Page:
First, there’s the matter of leading a team to a 10-20 record, including five losses in their last six games. The only team the Nets have beaten lately is the absolute worst team in the league—the Milwaukee Bucks.
And then there’s Williams, whose 12.7 points per game is his lowest since his rookie year in the league. Appearing in just 19 games this season, he has often looked hurt, tired, tentative or simply overmatched.
I’m even surprised with this season, how it's played out. It's like a nightmare. The way the injuries have been and the things we talk about every day: the lack of energy, the lack of effort. I didn't see that being a problem when we put this team together.
The season as a whole may seem like a nightmare, but Williams and the team just aren’t waking up. Two weeks ago, Stefan Bondy for the New York Daily News wrote the following about Williams’ woes:
People around Deron Williams keep telling him that he's going to snap out of his slump, that he's too good to be this bad and he shouldn't stop hoisting jumpers. Williams, however, has exhausted all explanations for what has become his three-season romance with inefficiency.
In Williams' own words:
I think it's mostly mental with me. It's become mental. I've tried getting up extra shots, I've tried not shooting so I don't think about it. I tried shooting before games, not shooting before games, so I hopefully I snap out of it.
The Nets’ season began with promise and high expectations. Paul Pierce and Kevin Garnett arrived from the Boston Celtics, and Jason Kidd ended his brilliant playing career and became an instant head coach. His utter failure so far is a matter for another article altogether.
Age and injuries have certainly played a major part in Brooklyn’s woes. Garnett is at the tail end of a long career and is simply not the presence that he once was. Brook Lopez’s season ended with a broken foot, Andrei Kirilenko has appeared in just four games so far and Paul Pierce missed several games with a hand injury.
As for Williams, his bad ankle has been a part of his ineffectiveness, but injury excuses, even if valid, don’t change the losses. Sadly, he looks like a shell of the player who once seemed destined for greatness. Williams just doesn’t seem to have it this season, and you start to wonder if he ever will again.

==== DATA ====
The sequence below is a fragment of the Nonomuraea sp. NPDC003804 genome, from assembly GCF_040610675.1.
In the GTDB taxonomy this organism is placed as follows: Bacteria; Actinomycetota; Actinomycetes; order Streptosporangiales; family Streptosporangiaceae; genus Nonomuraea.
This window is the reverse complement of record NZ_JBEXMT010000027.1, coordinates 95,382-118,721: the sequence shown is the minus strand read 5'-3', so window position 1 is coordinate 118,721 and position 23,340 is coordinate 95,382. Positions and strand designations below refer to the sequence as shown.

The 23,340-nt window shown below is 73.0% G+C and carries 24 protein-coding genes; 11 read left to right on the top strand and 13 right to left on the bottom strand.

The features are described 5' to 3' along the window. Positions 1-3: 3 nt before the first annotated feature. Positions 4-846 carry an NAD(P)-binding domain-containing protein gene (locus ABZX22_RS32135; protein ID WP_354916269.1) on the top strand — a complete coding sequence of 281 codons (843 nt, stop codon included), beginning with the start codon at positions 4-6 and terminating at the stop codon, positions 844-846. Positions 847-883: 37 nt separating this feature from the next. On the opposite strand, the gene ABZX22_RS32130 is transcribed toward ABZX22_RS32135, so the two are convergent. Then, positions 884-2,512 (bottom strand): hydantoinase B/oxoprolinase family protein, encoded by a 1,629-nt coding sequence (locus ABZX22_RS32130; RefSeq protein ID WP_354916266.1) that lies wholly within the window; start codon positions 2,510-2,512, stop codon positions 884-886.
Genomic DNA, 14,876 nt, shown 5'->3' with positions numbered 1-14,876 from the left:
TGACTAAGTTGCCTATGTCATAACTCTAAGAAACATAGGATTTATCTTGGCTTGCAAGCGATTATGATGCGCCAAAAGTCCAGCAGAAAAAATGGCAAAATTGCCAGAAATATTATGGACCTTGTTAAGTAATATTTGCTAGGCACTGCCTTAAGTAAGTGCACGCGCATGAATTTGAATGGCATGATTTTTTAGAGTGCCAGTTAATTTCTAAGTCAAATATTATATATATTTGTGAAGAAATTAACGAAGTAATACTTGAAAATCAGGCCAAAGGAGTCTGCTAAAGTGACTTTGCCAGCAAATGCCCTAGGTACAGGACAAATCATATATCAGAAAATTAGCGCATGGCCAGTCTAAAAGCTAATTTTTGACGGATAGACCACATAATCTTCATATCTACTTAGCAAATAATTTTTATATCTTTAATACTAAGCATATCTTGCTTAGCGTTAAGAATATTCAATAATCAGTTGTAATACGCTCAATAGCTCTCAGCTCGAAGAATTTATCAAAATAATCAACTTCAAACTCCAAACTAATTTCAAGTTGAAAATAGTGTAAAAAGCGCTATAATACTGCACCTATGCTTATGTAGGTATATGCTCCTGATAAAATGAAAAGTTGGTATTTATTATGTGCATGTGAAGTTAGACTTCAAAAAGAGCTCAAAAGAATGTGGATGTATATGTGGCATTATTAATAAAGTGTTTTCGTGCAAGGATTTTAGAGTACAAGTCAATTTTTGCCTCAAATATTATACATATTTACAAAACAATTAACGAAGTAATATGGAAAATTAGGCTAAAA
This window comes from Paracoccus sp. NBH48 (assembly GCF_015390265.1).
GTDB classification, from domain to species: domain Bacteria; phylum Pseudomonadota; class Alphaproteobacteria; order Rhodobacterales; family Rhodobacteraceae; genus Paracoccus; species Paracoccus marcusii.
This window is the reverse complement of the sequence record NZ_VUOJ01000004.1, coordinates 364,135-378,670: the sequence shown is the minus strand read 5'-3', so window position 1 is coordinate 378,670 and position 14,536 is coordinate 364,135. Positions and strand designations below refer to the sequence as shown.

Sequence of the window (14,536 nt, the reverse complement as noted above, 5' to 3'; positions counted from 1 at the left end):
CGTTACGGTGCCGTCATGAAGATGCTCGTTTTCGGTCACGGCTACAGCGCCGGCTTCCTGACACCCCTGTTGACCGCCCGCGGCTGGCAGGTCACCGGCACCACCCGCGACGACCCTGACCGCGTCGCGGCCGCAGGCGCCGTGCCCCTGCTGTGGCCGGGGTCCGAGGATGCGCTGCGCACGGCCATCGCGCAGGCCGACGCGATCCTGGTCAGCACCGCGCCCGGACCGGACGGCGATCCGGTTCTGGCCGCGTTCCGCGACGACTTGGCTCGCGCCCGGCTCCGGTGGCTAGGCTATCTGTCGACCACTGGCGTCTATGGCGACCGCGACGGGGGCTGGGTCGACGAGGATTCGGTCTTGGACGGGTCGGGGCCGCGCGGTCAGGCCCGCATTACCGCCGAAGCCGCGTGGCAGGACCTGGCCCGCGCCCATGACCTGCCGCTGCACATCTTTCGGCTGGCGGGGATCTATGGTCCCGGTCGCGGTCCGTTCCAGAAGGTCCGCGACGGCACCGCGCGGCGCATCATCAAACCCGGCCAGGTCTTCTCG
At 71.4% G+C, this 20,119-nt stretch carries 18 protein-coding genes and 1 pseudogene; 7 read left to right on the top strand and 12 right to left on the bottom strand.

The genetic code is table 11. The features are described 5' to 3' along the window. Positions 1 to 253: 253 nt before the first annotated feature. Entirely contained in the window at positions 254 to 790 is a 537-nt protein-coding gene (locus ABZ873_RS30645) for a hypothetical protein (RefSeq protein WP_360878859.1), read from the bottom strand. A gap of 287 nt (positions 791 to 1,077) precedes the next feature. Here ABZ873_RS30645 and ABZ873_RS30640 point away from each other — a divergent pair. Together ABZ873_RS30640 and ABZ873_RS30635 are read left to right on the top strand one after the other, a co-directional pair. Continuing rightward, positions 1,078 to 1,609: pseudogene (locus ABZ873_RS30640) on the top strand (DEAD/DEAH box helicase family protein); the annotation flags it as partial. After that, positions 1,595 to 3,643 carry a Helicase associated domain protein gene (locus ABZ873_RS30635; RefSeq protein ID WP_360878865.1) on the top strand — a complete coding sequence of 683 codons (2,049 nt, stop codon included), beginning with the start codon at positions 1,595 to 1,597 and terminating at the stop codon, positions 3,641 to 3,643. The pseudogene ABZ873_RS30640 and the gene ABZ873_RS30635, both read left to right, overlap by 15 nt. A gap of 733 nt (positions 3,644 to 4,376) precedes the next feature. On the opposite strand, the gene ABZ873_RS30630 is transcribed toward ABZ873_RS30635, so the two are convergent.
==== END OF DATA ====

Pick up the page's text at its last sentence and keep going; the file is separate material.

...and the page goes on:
He can’t cut, his explosiveness is gone and every time he plants you hold your breath. He doesn’t have the confidence to go hard to the hole so he settles for jumpers, but there doesn’t seem to be much lift left in the legs. And then there’s what happens when he tries to defend (see right).
In fairness, Deron Williams hasn’t been given the best chance to succeed this season. Coming in hurt, playing under increasing pressure with a disintegrating roster and a coach who clearly wasn’t ready, it seems as if Williams simply can’t reach the surface.
Maybe if he had a stronger team around him it wouldn’t be as noticeable. Ultimately, however, we can’t revise history.
Earlier in the season, it seemed like a legitimate question to ask if Williams could regain his elite point guard status. Once one of the league’s rising stars, he now looks pedestrian. And as a team searches for answers, a New Year’s Eve game is at hand—the Nets face the San Antonio Spurs Tuesday night.
Williams’ season began with high expectations. It’s starting to look as if 2013 will end with a whimper. Could 2014 be a fresh start? There is always hope.
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